B. The Purpose of each polarization

Having discussed the criteria used to select the frquencies of the SSMI, the discussion will now turn to the utility of the cross polarization channels at 19, 37, and 85 GHz.

The manner in which we measure radiation might depend not only on the phenomena which emits it, but also on the spatial orientation in which it is emitted. Basically, the emissivity of an object or surface may be a function of polarization of the radiation. As stated in Grant [1991],

        "Measurement of the amount of polarization of the emitted can be performed by using
        two channels of the same frequency, one of which detects vertically polarized energy
        while the other detects horizontally polarized energy. Usually an EM [electromagnetic]
        wave is not polarized purely in the vertical or horizontal plane. In fact, it may not be
        polarized at all. In this case, both the vertical channel and the horizontal channel will
        each detect part of the energy from the wave. If the wave is closer to being vertically
        polarized than horizontally polarized, then the vertical channel will detect the most
        energy. The difference between the brightness of an object on the vertical channel and in
        he horizontal channel provides useful infor- -mation about it."

There are four types of electromagnetic [EM] polarization that we are concerned with: Random Polarization, Linear Polarization, Circular Polarization, and Elliptical Polarization (see examples in figure 9). In random polarization, there is no preferred sense of polarization. In linear polarization, the E vector remains in a single plane. Two special cases of linear polarization are the horizontal and vertical polarization. "Horizontal polarization is .. defined as the state where the electric vector is perpendicular to the plane of incidence. The vertical polarization corresponds to the case where the electric vector is in the plane of incidence. " [Elachi, 1987]. Elliptical polarization is a case where two waves of the same frequency , different phase, different amplitude, and different polarization combine into a single wave. The result is the vector addition of the two E vectors. The combined E vector will seem to rotate in the pattern of an ellipse about the vector forming the direction of motion. Circular polarization is just a special case of elliptical polarization, where all the above holds true, except that the amplitudes are now both the same. The final electric field vector [E] precesses around the axis of motion in a circle.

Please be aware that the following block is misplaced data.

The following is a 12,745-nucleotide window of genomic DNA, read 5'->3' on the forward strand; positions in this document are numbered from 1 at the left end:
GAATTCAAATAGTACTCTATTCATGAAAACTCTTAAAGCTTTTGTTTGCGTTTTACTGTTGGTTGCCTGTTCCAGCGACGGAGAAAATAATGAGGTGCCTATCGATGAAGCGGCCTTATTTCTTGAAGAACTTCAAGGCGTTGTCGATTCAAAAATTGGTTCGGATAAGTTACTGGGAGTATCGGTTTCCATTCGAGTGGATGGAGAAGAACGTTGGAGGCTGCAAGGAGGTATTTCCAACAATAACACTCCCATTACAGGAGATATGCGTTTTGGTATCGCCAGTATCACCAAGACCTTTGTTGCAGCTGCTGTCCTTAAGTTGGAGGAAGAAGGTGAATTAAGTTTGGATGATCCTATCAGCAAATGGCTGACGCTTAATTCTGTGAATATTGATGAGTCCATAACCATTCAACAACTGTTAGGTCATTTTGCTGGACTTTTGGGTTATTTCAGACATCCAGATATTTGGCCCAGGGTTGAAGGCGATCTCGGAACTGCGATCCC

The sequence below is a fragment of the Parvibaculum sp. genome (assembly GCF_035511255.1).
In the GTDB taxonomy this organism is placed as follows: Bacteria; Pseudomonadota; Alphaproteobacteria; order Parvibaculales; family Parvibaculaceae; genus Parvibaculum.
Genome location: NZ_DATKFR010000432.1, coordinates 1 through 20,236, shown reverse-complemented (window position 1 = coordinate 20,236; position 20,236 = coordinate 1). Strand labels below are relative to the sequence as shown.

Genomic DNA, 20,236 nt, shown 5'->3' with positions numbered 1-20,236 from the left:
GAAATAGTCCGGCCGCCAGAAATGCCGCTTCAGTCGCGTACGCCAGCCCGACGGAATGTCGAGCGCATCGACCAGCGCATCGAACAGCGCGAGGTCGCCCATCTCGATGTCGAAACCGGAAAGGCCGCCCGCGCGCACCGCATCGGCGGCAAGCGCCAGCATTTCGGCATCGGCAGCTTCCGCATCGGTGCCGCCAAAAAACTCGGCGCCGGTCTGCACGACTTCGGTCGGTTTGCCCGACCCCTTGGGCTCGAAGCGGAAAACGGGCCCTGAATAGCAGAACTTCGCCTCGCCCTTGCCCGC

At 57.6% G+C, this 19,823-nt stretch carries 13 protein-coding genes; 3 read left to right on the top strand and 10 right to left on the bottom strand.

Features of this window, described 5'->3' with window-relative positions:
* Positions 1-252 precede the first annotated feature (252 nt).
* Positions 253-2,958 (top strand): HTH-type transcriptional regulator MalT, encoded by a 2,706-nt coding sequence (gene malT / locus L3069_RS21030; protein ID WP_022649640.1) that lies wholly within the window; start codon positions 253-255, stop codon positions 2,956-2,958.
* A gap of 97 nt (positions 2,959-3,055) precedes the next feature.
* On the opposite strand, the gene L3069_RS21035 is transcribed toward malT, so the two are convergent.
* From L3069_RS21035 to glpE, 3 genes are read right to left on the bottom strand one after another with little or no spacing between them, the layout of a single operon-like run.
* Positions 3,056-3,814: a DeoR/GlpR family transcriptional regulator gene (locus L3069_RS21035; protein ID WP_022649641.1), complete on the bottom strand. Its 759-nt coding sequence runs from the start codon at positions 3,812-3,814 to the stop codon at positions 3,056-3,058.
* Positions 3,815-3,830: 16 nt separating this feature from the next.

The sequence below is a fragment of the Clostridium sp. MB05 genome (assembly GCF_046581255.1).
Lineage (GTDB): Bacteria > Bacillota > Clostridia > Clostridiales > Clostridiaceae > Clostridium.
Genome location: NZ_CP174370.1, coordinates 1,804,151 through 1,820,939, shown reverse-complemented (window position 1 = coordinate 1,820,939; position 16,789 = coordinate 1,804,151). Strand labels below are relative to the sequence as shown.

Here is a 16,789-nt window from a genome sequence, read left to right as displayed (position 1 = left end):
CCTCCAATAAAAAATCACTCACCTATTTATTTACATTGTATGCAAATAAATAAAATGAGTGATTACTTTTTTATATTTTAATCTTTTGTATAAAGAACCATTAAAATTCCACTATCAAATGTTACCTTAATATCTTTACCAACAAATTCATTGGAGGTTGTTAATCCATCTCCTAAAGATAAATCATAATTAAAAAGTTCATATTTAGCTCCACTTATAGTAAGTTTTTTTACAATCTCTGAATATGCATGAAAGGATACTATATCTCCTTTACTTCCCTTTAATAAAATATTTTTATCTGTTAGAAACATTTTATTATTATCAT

Frequencies for SSMI

Figure 9


The emissions at 22 GHz come from atmospheric water vapor. Such emissions are usually randomly polarized, so it is not necesary to measure the horizontal polarization. This is the reason for only one vertical channel at 22 GHz on the SSMI.

The other channels will experience different phenomenon that make polarimetry important. For example, Sea ice exhibits some distinctive differences in polarization at 85 GHz. Desert regions also display polarization differences at many frequencies. The work of Barrett [1990] observed:

        "Polarization of reflected, transmitted and emitted PM [passive microwave] radiation
        depends on molecular or cystalline properties and the surface roughness of a medium.
        Like emissivity, it is a function of angle of view. Water, having a high dielectric constant
        produces highly polarized radiation at oblique viewing angles : for example, at 37 GHz ,
        calculated brightness temperature differences between horizontally and vertically
        polarized radiation emerging from a standard atmosphere exceeds 30K.... Radiation
        emitted by atmospheric gases is not polarized, and there is no significant polarization in
        either cloud drops or raindrops. Differences in polarization are therefore a primary basis
        for distinguishing between dry land, wet land, and rain over land in some PM rainfall
        estimation schemes."

One item to note is the fact that emissivity for water is very different from the vertical (0.6) to the horizontal (0.4) [Negri et al, 1989]. This can be used to detect changes in the sea surface due to the wind blowing over it.

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